What’s Working, What Isn’t and How Digital Is Changing The Game.
BEFORE SMARTPHONES were in every pocket and tablets became as common as the personal computer, sharing the direct selling opportunity meant hosting an in-person event. Potential customers had to be local or willing to travel, and the main attraction was either a talking head at the front of the room or a recorded presentation listened to on a cassette player or watched on the living room TV and VCR that everyone gathered around.
Back then, customers based their purchasing decisions off what they learned from these talks or recordings, but all of that is ancient network marketing history now. While the inhome party is still effective for companies with tactile products that are dependent on the user experience, like cosmetics or clothing, it now must be coupled with digital events or marketing to compete for scale. For some companies, the cumbersome in-person pitch has become all but extinct.
The Subtle Sales Pitch
When direct selling and in-home parties went hand-in-hand, customers knew a sales pitch was coming. It was scribbled on their desk calendars and planned in advance. Today, the opportunity pitch is often so sleek that potential clients don’t even realize it’s happening.
“A lot of the presenting is done prior to them wanting to or knowing they want to buy a product,” says LifeVantage President and Chief Executive Officer Darren Jensen. “A lot of people begin following you on Facebook or Instagram and become involved in your life. The way [presenting] has changed dramatically is it has moved to the more raw, edgy everyday life. They learn from watching your life on social media.”
Distributors are now micro-influencers who seamlessly share curated content, their daily lives, products and business venture opportunities, without sounding like a commercial that today’s consumer can see from a mile away and intuitively dodge. In fact, today’s direct selling presentations often don’t look like a presentation at all. They can happen when a distributor goes live with a makeup tutorial and chats about how the business behind her favorite skincare products helped her pay off her student loans, or when a mom posts a quick story about her morning routine and includes the new vitamin-infused powder that’s helped her lose weight and–oh, by the way–also earn a few bucks. It’s usually followed up with a quick “DM me if you want to know more.” No high-pressure sales pitch. No information-laden flipchart. Just a trusted connection sharing a product or business they love.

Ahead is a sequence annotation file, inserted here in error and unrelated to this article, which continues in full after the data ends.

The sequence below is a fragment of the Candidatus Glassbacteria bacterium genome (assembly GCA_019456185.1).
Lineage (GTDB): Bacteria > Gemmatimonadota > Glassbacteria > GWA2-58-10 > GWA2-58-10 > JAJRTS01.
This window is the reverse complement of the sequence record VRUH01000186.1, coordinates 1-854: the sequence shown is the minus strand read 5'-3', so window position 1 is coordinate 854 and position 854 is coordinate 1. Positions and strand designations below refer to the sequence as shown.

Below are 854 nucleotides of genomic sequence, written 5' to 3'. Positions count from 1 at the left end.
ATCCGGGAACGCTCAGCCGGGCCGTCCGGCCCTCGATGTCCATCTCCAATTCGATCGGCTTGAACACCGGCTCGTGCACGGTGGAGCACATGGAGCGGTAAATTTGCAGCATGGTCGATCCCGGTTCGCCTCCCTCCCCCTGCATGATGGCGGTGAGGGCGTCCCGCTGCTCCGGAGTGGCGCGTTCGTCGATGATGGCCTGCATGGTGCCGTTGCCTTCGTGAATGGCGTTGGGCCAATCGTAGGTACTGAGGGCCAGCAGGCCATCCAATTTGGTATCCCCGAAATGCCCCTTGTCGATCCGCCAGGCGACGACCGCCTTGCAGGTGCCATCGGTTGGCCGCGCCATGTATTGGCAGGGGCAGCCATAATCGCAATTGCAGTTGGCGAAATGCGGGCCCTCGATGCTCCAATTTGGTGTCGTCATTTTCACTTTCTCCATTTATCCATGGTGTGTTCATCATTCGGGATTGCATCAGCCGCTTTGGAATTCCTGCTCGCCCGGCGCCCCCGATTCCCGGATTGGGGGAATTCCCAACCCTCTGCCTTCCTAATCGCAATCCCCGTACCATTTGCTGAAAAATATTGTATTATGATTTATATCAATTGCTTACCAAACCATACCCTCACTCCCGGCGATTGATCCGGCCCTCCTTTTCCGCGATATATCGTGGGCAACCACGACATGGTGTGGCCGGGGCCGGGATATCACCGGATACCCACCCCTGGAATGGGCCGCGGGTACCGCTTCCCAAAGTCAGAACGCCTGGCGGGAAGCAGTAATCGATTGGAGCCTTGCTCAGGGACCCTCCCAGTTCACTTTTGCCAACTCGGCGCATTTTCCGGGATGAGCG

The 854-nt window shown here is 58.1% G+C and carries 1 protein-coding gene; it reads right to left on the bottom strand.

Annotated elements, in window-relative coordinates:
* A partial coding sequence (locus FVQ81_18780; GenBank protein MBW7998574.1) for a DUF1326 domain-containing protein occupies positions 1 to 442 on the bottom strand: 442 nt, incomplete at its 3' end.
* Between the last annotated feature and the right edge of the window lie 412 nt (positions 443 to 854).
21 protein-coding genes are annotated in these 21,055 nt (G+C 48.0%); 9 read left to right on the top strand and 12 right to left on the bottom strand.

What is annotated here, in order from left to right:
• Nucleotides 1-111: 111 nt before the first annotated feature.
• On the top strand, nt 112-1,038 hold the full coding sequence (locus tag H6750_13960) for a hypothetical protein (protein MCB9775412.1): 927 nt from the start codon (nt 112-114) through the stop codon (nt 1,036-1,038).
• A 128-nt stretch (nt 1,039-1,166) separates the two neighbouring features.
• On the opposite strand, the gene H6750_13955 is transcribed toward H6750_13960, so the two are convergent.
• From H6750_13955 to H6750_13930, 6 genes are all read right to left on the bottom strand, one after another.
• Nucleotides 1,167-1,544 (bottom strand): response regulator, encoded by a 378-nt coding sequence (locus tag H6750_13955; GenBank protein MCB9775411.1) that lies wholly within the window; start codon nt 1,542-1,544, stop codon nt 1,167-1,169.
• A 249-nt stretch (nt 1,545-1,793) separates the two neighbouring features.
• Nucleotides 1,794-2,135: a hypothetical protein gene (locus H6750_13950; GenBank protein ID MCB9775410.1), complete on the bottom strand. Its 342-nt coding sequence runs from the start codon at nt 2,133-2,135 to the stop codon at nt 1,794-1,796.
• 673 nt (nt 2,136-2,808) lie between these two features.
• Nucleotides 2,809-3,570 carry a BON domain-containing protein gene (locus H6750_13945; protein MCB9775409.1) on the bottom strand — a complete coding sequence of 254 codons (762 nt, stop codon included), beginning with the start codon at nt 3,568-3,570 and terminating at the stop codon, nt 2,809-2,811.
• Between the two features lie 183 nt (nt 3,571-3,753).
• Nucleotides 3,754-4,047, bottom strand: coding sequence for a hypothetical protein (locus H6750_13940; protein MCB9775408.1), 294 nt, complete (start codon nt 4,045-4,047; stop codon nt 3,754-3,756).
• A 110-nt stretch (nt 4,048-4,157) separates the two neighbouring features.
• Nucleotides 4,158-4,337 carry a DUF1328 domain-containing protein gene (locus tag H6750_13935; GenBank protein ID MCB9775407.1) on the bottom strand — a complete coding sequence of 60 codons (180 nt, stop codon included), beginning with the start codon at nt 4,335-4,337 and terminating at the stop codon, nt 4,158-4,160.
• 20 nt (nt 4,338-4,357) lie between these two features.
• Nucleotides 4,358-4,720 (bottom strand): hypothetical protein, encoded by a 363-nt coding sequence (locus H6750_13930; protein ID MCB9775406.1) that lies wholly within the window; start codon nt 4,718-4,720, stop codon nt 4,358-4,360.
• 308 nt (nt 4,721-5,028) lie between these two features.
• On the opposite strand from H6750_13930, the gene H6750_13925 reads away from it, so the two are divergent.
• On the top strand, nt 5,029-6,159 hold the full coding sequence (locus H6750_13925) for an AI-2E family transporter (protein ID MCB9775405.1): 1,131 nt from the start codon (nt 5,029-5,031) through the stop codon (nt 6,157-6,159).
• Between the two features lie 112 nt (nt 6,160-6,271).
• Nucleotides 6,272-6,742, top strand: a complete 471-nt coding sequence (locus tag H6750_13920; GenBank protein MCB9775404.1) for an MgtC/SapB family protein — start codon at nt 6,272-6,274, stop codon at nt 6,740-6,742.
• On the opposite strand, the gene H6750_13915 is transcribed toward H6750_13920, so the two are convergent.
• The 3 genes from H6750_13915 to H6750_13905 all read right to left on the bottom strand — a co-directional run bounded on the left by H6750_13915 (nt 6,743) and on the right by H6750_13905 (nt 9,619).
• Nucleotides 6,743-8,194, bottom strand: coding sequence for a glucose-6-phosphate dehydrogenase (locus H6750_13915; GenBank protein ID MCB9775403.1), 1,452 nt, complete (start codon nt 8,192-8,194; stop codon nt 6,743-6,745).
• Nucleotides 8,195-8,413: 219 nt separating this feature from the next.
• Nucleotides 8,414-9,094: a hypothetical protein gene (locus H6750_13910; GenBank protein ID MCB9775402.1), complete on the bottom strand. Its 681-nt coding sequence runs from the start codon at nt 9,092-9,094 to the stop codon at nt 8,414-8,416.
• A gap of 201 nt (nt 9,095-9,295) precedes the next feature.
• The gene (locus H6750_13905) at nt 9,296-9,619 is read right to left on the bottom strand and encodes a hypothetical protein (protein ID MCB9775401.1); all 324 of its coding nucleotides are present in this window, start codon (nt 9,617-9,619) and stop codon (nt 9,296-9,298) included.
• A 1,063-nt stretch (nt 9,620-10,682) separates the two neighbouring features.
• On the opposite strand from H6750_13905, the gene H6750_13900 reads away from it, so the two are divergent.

It’s the same word-of-mouth advertising direct selling is known for, but souped-up, shortened to capture attention spans that are used to flipping through dozens of videos and pictures a day, and sandwiched in between updates about family vacations and the hot new sushi bar in town.
“ The way [presenting] has changed dramatically is it has moved to the more raw, edgy everyday life. They learn from watching your life on social media.”
— Darren Jensen, President and CEO, Life Vantage
Casual Presenting Winning The Day
Direct selling companies are learning to sink their teeth into this more casual presenting style by nixing the stuffy board room vibe and opting for entertaining resource videos that distributors can share with their followers. Following in the footsteps of Google and Facebook, direct selling companies like Prüvit, who use animation like a cartoon campfire to explain ketosis, are finding that animated videos can explain complex topics in a lighthearted fashion that connects in a way ordinary presenters can’t.
This casual presenting style only works if a dedicated following of fans or friends are listening, and distributors with LifeVantage have discovered how to leverage social media for this purpose as well. By utilizing the Ad, Tag, Message approach (or ATM), distributors gain access to a massive warm market simply by making friends through social media. By following this ATM method, Jensen says, average-sized teams within his company are bringing in on average 1,500 new customers and distributors a month.